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      Vitamin A in pregnancy

      Balancing act 

      The brilliance of Vitamin B

      Vitamin A is important for your developing baby; it helps to build their immune system and is needed for healthy skin and eyes1. Too much, however, can be harmful. Learn which sources of this immune-enhancing nutrient to include in your pregnancy diet and which foods and supplements to avoid to ensure a safe intake.

      Vitamin A helps to support:
      Normal visual development

      Vitamin A helps to support:
      Immune system development

      What is vitamin A?

      Vitamin A contributes to the development of two of the most intricate and extraordinary parts of your baby’s body – their eyes. It is also important for their immunity and skin cell production1, while helping to develop the millions of tiny air sacs, called alveoli, in your baby’s lungs. These allow oxygen to transfer into the blood, and carbon dioxide to transfer back out2.

      Vitamin A is available in two forms:

      • Retinol – found in high levels in some meat and fish products, and in safe levels in dairy foods and eggs1
      • Beta-carotene – a substance in fruit and vegetables that the body can convert into vitamin A1

      Is vitamin A bad for pregnancy?

      Getting the right amount of vitamin A in pregnancy is a bit of a balancing act; too much can harm your developing baby and lead to birth defects1, while too little carries certain risks to you and your baby’s development3. A healthy intake will ensure your baby gets the nutritional support they need for normal development. Fortunately, this is easy to achieve by following the simple but important guidelines below.

      Your body makes a safe form of Vitamin A from the beta-carotene in fruit and vegetables

      Why is vitamin A important for mum in pregnancy?

      Due to its supporting role in the immune system, vitamin A benefits your own health throughout pregnancy4. An adequate, safe intake is important at all stages. However, your risk of deficiency is higher during the third trimester when requirements increase due to your baby’s accelerated development and increased blood volume. Your body naturally prioritises your baby’s needs, which is why you need more4.

      A healthy supply of vitamin A during pregnancy builds up your baby’s natural stores in preparation for the first few months of life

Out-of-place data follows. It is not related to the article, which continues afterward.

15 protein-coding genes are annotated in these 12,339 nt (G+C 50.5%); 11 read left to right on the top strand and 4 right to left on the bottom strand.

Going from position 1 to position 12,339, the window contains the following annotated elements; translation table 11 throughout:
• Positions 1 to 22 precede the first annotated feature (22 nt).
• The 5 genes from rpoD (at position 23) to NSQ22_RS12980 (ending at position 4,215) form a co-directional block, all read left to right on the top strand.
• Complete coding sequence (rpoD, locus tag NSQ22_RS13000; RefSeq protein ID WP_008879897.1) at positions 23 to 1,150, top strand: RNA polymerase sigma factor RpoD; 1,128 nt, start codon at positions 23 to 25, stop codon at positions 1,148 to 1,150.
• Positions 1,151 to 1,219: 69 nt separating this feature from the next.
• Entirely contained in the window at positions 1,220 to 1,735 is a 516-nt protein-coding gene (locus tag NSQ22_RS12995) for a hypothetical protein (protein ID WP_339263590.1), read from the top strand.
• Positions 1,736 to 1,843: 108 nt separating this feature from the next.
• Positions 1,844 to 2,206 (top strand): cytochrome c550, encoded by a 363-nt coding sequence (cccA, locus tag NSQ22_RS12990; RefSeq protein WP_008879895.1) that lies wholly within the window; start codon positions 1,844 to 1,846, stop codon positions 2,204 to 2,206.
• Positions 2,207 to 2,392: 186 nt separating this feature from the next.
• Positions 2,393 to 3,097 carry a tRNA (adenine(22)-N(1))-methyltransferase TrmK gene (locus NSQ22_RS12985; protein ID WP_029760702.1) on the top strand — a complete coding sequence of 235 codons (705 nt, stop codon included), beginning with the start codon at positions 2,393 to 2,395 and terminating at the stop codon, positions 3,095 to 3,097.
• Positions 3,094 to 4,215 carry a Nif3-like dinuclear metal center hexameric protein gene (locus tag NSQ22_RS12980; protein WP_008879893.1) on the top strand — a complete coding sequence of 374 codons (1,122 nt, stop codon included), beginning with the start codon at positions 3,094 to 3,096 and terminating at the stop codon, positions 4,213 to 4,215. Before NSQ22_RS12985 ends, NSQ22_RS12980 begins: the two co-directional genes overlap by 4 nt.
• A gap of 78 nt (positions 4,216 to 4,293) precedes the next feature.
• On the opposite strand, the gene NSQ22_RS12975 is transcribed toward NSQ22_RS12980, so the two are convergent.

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      Building up your baby’s stores

      Vitamin A is a fat-soluble vitamin, meaning it is stored in the liver and fat cells of the body5. A healthy supply of vitamin A during pregnancy builds up your baby’s natural stores in preparation for the first few months of life6.

      A low level of vitamin A can affect your baby’s immune function after birth, leaving them more susceptible to infection and illness6.

      Getting the balance right

      Your Reference Nutrient Intake (RNI – the amount considered to be enough to meet most people’s needs) of vitamin A in pregnancy is slightly higher than normal, at 100mcg per day7. Once you start breastfeeding, your needs will increase further, to 350mcg per day7.

      Because it is found in dairy foods and some fruit and vegetables, most people get all the vitamin A they need from a well-balanced diet1.

      Certain foods that are high in vitamin A, such as liver and liver pâté, are on the list of foods to avoid in pregnancy. As long as you avoid these foods, your intake should fall within safe levels and not pose any risks to your baby’s development. Some non-pregnancy supplements also contain high levels of vitamin A, such as cod liver oil, which should be avoided8.

      Sources of retinol (the animal-based form of vitamin A) include1:

      • Cheese
      • Fortified spreads
      • Yogurt
      • Eggs

      Your body will convert the beta-carotene that gives certain fruit and vegetables their orange colour into vitamin A. Beta-carotene can be found in:

      • Carrots
      • Oranges
      • Sweet potatoes
      • Apricots
      next steps

      Maintain a healthy intake of vitamin A by:

      • Making sure any supplements you take don’t contain vitamin A
      • Avoiding liver or liver products like pâté
      • Including plenty of orange-coloured fruit and vegetables as a part of a healthy balanced diet, as well as dairy foods and eggs

      1. NHS UK. Vitamin A [Online]. 2012. Available at:[Accessed June 2014]

      2. Checkley W et al. Maternal vitamin A supplementation and lung function in offspring. N Engl J Med 2010;362(19):1784-1794.

      3. WHO. Micronutrient deficiencies [Online]. Available at: [Accessed June 2014]

      4. Van den Broek, N et al. Vitamin A supplementation during pregnancy for maternal and newborn outcomes. Cochrane Database Syst Rev 11, 2010.

      5. NHS UK. Vitamins and minerals [Online]. 2012. Available at: [Accessed June 2014]

      6. Azaïs-Braesco V, Pascal G. Vitamin A in pregnancy: requirements and safety limits. Am J Clin Nutr 2000;71(5):1325-1333.

      7. Department of Health. Dietary Reference Values for Food Energy and Nutrients for the United Kingdom No. 41. London: HMSO, 1991.

      8. NHS UK. Can I take cod liver oil supplements when I’m pregnant? [Online]. 2014. Available at: [Accessed June 2014]

      Last reviewed: 18th August 2016

      Your baby's future health begins here

      Your baby's future health begins here

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